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Chronic Pain & Anxiety

May 19, 2020 | Texas Partners Healthcare Group

Chronic Pain Often Leads to Chronic Anxiety

Nobody wants to experience pain. Whether acute or chronic, pain impacts the lives of millions. In the United States alone, there are 50 million adults who currently live with chronic pain. Those suffering from chronic pain often feel as though they no longer have control in their lives. Much of what they do is dictated by their pain. Everyday activities become difficult, if not impossible. Chronic pain drastically reduces the quality of life of millions. Not only does chronic pain lead to obvious physical symptoms, but it also impacts your brain and mental health.

Your brain and your body are fundamentally connected. After all, your body sends your brain signals through your nervous system, which tells the brain something is wrong, thus creating the sensation of pain. Chronic pain changes how your brain functions. Unsurprisingly, your mental health is often affected by chronic pain. This pain often leads to increased feelings of depression and anxiety.

When someone is faced with the challenges of living with chronic pain, having to navigate the medical world, the stress of learning how to manage daily life, and the changes to their body, they have an increased risk of anxiety or anxiety disorders. Patients feel more stressed and worried when living with chronic pain. However, anxiety nor mental health receives the emphasis it deserves in pain management. If you suffer from chronic pain that has caused increased feelings of anxiety, contact Texas Partners Healthcare Group today.

Types of Chronic Pain

The difference between acute pain and chronic pain is that acute pain typically goes away shortly after an injury or condition has healed, while chronic pain persists even after an injury has healed. Pain that lasts over 12 weeks is considered chronic pain. What makes chronic pain so difficult to diagnose and treat is that there is a plethora of conditions and injuries that lead to it. No two cases are the same.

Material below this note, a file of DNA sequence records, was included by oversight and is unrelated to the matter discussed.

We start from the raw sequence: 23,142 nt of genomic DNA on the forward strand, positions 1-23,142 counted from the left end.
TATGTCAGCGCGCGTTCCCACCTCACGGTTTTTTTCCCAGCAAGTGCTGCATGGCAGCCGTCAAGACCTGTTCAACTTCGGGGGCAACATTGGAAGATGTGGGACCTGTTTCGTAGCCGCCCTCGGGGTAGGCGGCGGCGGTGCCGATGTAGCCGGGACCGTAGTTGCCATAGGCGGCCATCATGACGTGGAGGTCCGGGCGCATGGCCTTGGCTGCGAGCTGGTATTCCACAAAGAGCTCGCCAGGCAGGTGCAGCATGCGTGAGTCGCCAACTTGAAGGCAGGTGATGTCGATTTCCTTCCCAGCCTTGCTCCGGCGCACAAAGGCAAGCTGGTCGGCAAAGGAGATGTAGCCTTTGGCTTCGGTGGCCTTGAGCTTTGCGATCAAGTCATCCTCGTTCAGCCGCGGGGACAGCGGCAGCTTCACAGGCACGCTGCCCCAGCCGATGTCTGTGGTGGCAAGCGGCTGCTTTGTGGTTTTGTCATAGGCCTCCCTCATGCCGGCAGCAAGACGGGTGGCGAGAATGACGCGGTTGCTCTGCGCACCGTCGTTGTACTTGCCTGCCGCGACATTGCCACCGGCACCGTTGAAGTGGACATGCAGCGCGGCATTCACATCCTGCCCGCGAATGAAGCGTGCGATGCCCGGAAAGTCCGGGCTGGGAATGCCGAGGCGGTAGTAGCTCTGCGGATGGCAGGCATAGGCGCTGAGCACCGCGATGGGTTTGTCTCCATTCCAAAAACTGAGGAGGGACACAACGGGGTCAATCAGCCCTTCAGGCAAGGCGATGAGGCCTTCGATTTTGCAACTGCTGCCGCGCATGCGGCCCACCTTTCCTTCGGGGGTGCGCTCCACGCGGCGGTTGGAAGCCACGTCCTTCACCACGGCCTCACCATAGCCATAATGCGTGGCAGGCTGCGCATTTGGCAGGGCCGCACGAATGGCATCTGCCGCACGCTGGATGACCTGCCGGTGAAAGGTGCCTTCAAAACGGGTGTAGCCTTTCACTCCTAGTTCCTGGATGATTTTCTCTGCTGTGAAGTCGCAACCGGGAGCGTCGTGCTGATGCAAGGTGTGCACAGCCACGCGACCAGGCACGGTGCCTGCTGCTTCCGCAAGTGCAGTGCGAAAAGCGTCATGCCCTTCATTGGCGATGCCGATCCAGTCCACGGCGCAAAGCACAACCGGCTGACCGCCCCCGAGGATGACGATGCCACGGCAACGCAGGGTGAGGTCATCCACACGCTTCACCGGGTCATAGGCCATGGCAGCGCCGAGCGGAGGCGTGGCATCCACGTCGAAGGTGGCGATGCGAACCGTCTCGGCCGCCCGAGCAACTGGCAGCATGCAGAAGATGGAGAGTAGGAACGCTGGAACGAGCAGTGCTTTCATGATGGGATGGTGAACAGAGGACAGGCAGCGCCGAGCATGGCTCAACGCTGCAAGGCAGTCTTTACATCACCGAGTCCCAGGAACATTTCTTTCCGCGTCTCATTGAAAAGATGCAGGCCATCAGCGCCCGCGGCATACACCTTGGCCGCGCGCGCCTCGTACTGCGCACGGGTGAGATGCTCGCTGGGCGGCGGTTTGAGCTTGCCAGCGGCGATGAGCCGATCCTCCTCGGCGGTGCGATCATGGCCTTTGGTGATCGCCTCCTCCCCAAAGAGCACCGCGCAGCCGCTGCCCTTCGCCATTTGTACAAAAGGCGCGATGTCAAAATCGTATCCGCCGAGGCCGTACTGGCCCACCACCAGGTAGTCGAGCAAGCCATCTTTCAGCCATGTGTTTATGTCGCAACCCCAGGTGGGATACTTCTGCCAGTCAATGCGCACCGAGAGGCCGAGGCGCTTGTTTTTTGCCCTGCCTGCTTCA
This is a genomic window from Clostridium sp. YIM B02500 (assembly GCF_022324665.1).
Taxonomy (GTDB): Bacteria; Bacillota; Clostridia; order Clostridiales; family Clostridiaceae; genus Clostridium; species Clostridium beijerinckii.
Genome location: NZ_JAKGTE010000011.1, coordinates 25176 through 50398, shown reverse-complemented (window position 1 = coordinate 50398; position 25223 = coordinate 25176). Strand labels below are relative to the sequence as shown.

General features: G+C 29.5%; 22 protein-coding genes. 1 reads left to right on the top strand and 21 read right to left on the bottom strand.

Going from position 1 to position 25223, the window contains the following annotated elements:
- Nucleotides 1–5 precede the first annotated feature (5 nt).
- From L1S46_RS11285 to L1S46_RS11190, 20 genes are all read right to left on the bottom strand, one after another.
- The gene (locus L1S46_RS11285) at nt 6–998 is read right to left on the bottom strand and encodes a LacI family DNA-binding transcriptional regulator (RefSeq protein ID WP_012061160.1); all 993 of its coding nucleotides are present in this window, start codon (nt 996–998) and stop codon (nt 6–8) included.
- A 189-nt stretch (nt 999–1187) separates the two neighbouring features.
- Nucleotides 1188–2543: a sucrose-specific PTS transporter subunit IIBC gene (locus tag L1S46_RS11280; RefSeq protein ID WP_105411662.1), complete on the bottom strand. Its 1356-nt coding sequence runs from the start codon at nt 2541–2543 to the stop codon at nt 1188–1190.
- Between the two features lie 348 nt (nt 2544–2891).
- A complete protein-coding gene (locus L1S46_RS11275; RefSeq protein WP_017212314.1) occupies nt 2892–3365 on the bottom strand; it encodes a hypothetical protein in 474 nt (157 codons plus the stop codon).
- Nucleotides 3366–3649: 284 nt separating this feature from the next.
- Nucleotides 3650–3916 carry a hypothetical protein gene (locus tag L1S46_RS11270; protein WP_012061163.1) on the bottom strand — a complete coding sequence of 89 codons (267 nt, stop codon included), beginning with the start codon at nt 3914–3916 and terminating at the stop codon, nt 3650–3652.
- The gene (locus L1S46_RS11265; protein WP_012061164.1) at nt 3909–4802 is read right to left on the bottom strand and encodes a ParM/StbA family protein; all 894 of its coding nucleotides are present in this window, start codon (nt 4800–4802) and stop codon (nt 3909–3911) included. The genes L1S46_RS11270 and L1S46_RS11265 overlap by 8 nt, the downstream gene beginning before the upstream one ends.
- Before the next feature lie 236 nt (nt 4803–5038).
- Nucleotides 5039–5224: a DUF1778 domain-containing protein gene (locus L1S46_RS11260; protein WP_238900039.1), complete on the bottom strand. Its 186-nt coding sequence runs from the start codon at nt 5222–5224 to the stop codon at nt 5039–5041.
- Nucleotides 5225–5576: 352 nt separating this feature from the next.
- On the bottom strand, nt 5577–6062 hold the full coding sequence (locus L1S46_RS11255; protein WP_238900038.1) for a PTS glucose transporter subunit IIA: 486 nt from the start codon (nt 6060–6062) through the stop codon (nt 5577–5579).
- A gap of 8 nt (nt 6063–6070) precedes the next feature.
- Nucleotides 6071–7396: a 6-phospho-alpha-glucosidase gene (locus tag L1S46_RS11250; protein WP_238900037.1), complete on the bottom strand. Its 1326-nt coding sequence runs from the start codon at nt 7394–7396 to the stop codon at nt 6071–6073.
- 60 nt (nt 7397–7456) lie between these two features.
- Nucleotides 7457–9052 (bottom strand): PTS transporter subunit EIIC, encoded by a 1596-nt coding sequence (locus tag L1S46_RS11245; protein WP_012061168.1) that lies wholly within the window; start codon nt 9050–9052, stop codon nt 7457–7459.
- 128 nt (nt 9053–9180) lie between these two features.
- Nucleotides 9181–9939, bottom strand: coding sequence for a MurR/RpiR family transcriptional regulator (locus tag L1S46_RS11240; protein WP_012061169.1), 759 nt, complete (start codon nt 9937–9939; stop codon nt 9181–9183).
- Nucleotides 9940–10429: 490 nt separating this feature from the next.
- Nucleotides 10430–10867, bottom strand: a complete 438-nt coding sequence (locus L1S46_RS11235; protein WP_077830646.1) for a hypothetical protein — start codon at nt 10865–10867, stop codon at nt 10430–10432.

Some of the most common types of chronic pain include:

As you can see, chronic pain comes in many forms. Pain felt in one part of your body may be the result of a problem somewhere else in your body, making it more difficult to find the true root of your pain. This can be frustrating and stressful for a patient, which only increases feelings of anxiety.

Chronic Pain and Anxiety

For the longest time, researchers believed that psychological factors linked pain and anxiety. However, as time has passed, and researchers have learned more, the connection between pain, anxiety, and depression has become more apparent. Biological factors often play a part, as well.

Researchers have discovered over the years just how intertwined our brain and our bodies are. When you are anxious, your nervous system is in a heightened state of alarm. This explains why pain and anxiety are so connected.

Pain is your body’s way of telling your brain something is wrong. When your body feels pain, your nervous system sends signals to your brain, eliciting the same fight-or-flight response as anxiety. These signals make your body more aware, increasing the reactivity of the body, along with your heart rate, blood pressure, and more. However, it also causes your body to focus on the danger at hand, which, in this case, is your pain. You are continually focusing on your pain, as it continues to send signals to the brain. This focus forces an individual’s attention to their pain and nothing else. They begin to worry more about how their pain is affecting them and how they can avoid feeling more pain.

The Nervous System

The body’s nervous system links chronic pain and anxiety. Both anxiety and chronic pain activate your body’s nervous system. Your brain continually receives signals. When this occurs, your nervous system is stuck in a constant state of reactivity. Regardless if you had chronic pain or anxiety first, each makes the other worse.

This state is associated with a condition known as central sensitization, which occurs when acute pain becomes chronic pain. Because anxiety also sends signals the same way pain does, it often becomes tied to this pain.

People with chronic pain are three times more likely to develop symptoms of anxiety. Further research also shows that 30-50% of those with chronic pain also struggle with depression or anxiety. As you can see, the connection between the two is strong.

Signs of Anxiety in Chronic Pain Patients


Fortunately for patients suffering from chronic pain and anxiety, the Frisco pain management team at Texas Partners Healthcare Group offers a host of treatment options to help you manage your symptoms for both. Some of these treatments include:

Anxiety and chronic pain are intrinsically connected. It’s common to experience one with the other, increasing the severity of each. However, you do have options. The Frisco pain management providers at Texas Partners Healthcare Group are here to help. Give us a call to learn what your options are.